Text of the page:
Once when I was out tubing down the White River in Vermont with some friends, I had a near death experience. After a long afternoon of paddling and having fun in the river, it was time to get out. All seemed good at first, until I got to a section of the river about six feet from the shore that was very far over my head. As I was tired and out of energy, I started sinking. I didn’t think I was going to make it. My short life flashed before my eyes in an instant. Then, my friend came and rescued me, saving my life. That was a scary moment for me. Equally terrifying, though, are moments or instances that induce anxiety: Having to take a big test, interviews, meeting new people, and going to the doctor’s office. These moments create stress and anxiety within me that are almost as terrifying as a near death experience. Today featured one of those moments.
My co-teacher and I have been talking about ways we can create our own, free professional development opportunities in-house. I stupidly suggested recording ourselves teaching as a way to provide each other with feedback on our teaching practices while also becoming aware of things we do unconsciously in the classroom. Unfortunately, my co-teacher loved the idea. As soon as she said, “Yeah, that sounds like a great idea,” my stomach began to growl. Oh no, I thought, that means I really have to do it now. While I actually am really excited about the prospect of reflecting on my teaching in this way, being observed by others makes me super uncomfortable. I clam up, forget what I’m going to say, and usually mess up the lesson I had planned. It’s horrible. Being recorded, I felt, would make me feel the same way; however, I want to challenge myself to step outside my comfort zone, much like what my wife does on a daily basis. I want to do something scary, but I still felt very nervous and anxious.
As we were going to be starting a new unit today in Humanities class, I felt like it would be a great opportunity to record myself teaching. I was a wreck all morning, mentally preparing for this monet. It was so nerve wracking. I started the class by explaining to the students what I was doing and why I was doing it. I wanted to be sure they understood why there was a video recorder in the room as well as understanding the importance of self-reflection. Being a role model for my students is so important. I’m hopeful that some of the good habits my co-teacher and I model for our students will rub off on them by the end of the academic year. I then had my co-teacher set up the camera in the back of the classroom. I was so scared. As the camera started recording, I said aloud, “I’m so nervous.” Yes, that is a great way to start this video, I thought. Then I jumped into the lesson. I was so anxious and nervous inside that I messed up several times. I didn’t say what I had planned to say and my transitions were icky. It felt awful. Then came the break in between our double-block of Humanities. My co-teacher approached me and said, “The camera just shut off when I touched it. I don’t know what happened. I checked it a few times and it seemed to be working. I don’t know if it even recorded anything.” I checked the camera, and sure enough it had only recorded the first two minutes of my lesson. Oh know, I thought, all that hard work for nothing. Then, I became very giddy. “Great. I felt really bad about that lesson anyway. Now I have one more chance to redeem myself,” I said to my co-teacher.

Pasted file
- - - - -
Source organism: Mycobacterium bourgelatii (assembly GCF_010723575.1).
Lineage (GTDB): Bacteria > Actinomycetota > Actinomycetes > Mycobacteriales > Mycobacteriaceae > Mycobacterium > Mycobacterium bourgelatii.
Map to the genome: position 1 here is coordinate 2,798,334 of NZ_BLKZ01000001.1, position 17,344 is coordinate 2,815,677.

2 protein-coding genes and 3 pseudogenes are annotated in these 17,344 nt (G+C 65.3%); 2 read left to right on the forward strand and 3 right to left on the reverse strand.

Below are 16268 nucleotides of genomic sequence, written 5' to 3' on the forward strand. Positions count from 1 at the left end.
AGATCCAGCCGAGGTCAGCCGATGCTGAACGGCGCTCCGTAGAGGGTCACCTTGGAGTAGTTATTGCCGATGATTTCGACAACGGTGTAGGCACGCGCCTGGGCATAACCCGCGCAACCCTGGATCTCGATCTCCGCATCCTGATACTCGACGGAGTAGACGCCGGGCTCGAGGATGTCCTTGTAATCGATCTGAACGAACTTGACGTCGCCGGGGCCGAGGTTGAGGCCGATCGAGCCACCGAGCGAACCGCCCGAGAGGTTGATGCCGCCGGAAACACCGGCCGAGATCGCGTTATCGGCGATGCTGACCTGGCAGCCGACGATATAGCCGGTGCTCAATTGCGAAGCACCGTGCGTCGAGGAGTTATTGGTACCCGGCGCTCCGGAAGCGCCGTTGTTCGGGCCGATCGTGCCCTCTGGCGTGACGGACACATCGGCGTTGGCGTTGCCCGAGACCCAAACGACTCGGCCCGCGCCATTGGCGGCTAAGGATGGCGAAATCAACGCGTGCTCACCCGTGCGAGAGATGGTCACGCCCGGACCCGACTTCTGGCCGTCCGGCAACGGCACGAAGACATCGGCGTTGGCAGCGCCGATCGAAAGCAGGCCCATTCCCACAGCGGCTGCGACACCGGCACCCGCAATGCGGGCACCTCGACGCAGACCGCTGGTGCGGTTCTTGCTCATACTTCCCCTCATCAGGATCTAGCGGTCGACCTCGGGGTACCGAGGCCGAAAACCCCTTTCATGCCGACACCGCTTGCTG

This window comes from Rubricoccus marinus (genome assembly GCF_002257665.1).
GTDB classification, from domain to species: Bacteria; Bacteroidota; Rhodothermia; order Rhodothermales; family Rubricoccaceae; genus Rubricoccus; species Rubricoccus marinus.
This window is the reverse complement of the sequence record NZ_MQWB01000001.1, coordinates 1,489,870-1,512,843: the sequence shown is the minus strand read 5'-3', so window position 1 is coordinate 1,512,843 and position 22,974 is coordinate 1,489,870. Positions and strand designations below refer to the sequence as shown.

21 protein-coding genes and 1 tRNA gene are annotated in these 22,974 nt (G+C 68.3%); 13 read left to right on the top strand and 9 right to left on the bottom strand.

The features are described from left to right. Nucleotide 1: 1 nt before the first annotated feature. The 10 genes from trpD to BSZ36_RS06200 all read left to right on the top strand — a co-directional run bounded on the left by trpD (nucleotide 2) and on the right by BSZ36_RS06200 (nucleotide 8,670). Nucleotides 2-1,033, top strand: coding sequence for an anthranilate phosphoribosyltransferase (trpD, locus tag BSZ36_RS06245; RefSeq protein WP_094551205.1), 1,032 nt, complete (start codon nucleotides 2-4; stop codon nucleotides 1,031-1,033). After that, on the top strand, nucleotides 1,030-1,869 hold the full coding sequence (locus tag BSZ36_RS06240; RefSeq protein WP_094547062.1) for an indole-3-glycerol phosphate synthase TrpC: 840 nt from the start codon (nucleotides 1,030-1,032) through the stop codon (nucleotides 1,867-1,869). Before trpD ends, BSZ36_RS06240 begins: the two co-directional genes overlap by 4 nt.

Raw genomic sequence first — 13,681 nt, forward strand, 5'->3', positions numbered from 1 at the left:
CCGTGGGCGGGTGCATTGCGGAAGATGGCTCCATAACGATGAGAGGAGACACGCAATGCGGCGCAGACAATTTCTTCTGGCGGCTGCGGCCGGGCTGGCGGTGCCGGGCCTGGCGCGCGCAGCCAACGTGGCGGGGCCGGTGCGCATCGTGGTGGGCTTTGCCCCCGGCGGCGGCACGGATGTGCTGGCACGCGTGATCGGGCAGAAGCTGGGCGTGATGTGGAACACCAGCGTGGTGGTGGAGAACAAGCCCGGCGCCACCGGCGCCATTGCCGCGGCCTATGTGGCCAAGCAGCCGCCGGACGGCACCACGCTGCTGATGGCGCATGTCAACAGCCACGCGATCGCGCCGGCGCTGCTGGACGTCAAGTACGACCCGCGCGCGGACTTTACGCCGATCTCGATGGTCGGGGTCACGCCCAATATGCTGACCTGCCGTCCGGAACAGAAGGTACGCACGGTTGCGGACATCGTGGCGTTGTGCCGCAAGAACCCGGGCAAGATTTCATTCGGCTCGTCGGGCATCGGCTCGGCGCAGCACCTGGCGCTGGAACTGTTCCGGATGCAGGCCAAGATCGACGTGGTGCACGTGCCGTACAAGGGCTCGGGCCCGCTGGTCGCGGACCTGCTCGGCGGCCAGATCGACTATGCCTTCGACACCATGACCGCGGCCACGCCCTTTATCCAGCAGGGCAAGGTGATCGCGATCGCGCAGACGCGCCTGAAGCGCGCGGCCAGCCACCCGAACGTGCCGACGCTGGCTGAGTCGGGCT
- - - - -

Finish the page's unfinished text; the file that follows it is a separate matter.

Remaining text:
So then came take two. I set up the camera prior to starting the second part of my lesson and hoped for the best. Things are going well, I thought. I felt good about what I was saying and the pace at which I was setting. I called on lots of students during the discussion, moved around the room well, and mixed up my instruction a bit. It felt good. Luckily, this video had successfully recorded on my camera. While I haven’t viewed it yet, I feel good about how the lesson went. It felt much better than the first part of the class. I’m excited and quite nervous to watch myself teaching. I want to be sure I am best helping, supporting, challenging, and guiding my students in the classroom. Am I calling on one student more than another? Am I talking too fast or too softly? Am I talking too much? Do I make sense? These are all things I hope to learn from watching the video of my lesson. I also want to try doing this again and again, so that hopefully I will become more comfortable with observations and being recorded. I also want to show this video to my science department as a way to inspire other teachers to try recording themselves teaching. It is a great way to reflect and grow as a teacher. I’m hoping that by being the guinea pig, others will not feel quite so afraid to try it.
While this adventure of recording myself teaching started out as a scary moment, it seems to be transforming into something positive and wonderful. Now, I say this without having watched it. Perhaps I’ll realize what an awful teacher I am and take my singing ninja idea to the next level. However, I am hopeful that much good will come from taking a risk and trying something terrifying. At least this moment was scary in a safe way, unlike almost drowning.